10 Ways College Students Can Make the Most of Their Summer Break
How did you spend your summers as a kid? They were different from how you spend your summers as a college student. While many college students are worn out after an entire semester of college courses, others have fueled their ambitious spirit and love for learning new things.
Need ideas for summer plans? The following 10 tips are great for ambitious college students that want to make the most of their summer break.
- Research Internships for Your Desired Field of Study
Summer break is the opportune time to research opportunities to further your future in whatever career field you've chosen. Internships are chances to learn job skills and hone your knowledge of your preferred career industry, but it's often without payment.
While there are paid internships, most of them are seen as foundational "foot in the door" experiences for college students to work and decide if that particular career field is one that they truly want to pursue for the long term.
- Work a Part-Time Summer Job
Financial independence is important to your future; a part-time summer job can give you a taste of that kind of freedom. Dozens of places hire college students on summer break, especially in cities known for major universities. You could easily find part-time work in retail or food positions, but there are also freelance positions, such as delivery apps, where you could be your own boss and set your own hours to make money for the summer.
- Learn Something New but Fun!
Ever wanted to learn a new language? Learn how to play the guitar? Learn how to stay steadfast in a canoe or on top of a wakeboard? Summer is the perfect time!
On average, summer lasts for 93 days. That's 13 weeks of opportunities where you could learn something new, or many new things, to enrich your life. Learning doesn't have to be dull, so keep your summer fun with things you've always wanted to learn but never found the time to dedicate.
- Bulk Up Your Life (and Your Resume) with a New Skill
Did you know that many college students have no idea how to cook? Or maintain a car? Or even balance a checkbook or divvy up important finances every month? These are some examples of must-have life skills because, believe it or not, you can't rely on an app for everything all of the time.
Some life skills can translate to your resume. For instance, if you are great with numbers, you could get a job in mathematics, where it's important to know how to deal with everyday finances. Or, if you find passion in the kitchen, you could delve into a career as a chef, where knowing how to cook is basically in the job description.
- Set a Reading Goal and Crush It!
Did you know that reading can enrich your life with an improved vocabulary, a more vivid imagination, and know-how of the world around you? Regardless of whether you've always been a bookworm or only recently discovered the fun of stories, you should set a reading goal at least once in your life. Maybe this summer is your chance!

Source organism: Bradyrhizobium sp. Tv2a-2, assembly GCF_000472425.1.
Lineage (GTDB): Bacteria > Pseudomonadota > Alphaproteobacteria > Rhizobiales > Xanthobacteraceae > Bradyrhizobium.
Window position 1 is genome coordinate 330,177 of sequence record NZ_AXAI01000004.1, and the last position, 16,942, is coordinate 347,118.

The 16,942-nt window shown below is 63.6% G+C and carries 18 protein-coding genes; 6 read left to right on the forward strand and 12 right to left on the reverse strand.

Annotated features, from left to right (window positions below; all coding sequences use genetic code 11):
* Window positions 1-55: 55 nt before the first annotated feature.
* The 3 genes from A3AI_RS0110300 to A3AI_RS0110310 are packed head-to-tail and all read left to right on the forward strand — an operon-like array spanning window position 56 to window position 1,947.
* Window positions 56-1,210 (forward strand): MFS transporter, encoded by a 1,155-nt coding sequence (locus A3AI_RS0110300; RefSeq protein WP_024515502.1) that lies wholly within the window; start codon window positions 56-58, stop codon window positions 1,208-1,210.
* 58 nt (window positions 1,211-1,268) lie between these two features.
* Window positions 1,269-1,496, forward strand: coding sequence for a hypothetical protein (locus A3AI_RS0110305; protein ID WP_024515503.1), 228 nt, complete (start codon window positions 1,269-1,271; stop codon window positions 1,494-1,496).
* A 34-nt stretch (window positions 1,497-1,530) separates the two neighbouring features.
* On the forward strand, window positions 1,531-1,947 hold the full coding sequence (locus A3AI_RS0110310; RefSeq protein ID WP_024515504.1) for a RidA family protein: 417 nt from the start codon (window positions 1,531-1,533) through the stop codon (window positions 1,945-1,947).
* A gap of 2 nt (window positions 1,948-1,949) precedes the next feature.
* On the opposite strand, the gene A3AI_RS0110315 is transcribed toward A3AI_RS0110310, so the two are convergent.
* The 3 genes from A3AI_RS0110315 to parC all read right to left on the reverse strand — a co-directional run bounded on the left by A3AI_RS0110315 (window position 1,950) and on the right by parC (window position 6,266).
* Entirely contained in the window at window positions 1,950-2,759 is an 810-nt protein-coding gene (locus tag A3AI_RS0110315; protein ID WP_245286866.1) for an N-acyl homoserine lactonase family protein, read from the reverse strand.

Come up with a reading list of whatever strikes your fancy. There are dozens of genres to choose from, then strike out to crush your goal. It's a kind of DIY summer reading program like the ones you'd have seen at local libraries as a kid. You could even give yourself a reward when you finish all of the books on your list!
- Explore Your Local Surroundings or Plan an Abroad Adventure
We've all had fantasies of summer road trips, music blaring on the speakers while you cruise the highways with the breeze in your hair and your hand out the window, totally carefree. Maybe it's time to bring those dreams to reality.
You don't have to go far to have an adventure. Every town or city has its own draws and local must-sees, like hidden trails to waterfalls and supposedly haunted cemeteries. Learn the local lore and set out to experience your adventures. Make a point to take many pictures, document your travels, and maybe include a friend or two.
- Take Your Education Online with a Summer Course
Workaholic? While others are taking a break from college for the summer, you may want to further your academic future with summer college courses. The classes are smaller, the courses are more selective, and you can often take them remotely, which means staying in your pajamas for 13 weeks of your online education.
- Pinpoint Your Career Path for After Graduation
Summer is the perfect time to be reflective on your future. Ask yourself questions like:
- How much longer until college graduation?
- What are my career goals?
- Where will I go after college is over?
- What do I want out of a workforce future?
Write down your questions' answers and pinpoint your goals after college graduation. They don't have to be set in stone, but it'll be a good way to give yourself some direction for the future.
- Business Major? Start a Small Business that Incorporates a Hobby
Many booming businesses have begun small and at home. An old saying goes, "do something that you love, and you'll never work a day in your life." Start your own small business venture with a hobby, something that you are passionate about. Fail or succeed; it's a good way to get a handle on business know-how for the future.
- Volunteer Your Time to Helping Those in Need
If you're looking for a way to dedicate your time this summer, volunteering is a great way to give back to your community. Help out at a soup kitchen, donate some old blankets and clothes to a homeless shelter, or sign up to spend time with an elderly person or foster child. You could make a positive impact in the life of so many people in a single summer.Remember that summer is all about balance. You can still make the most of your summer break from college while having fun and furthering both your education and personal growth. Find the balance that works for you!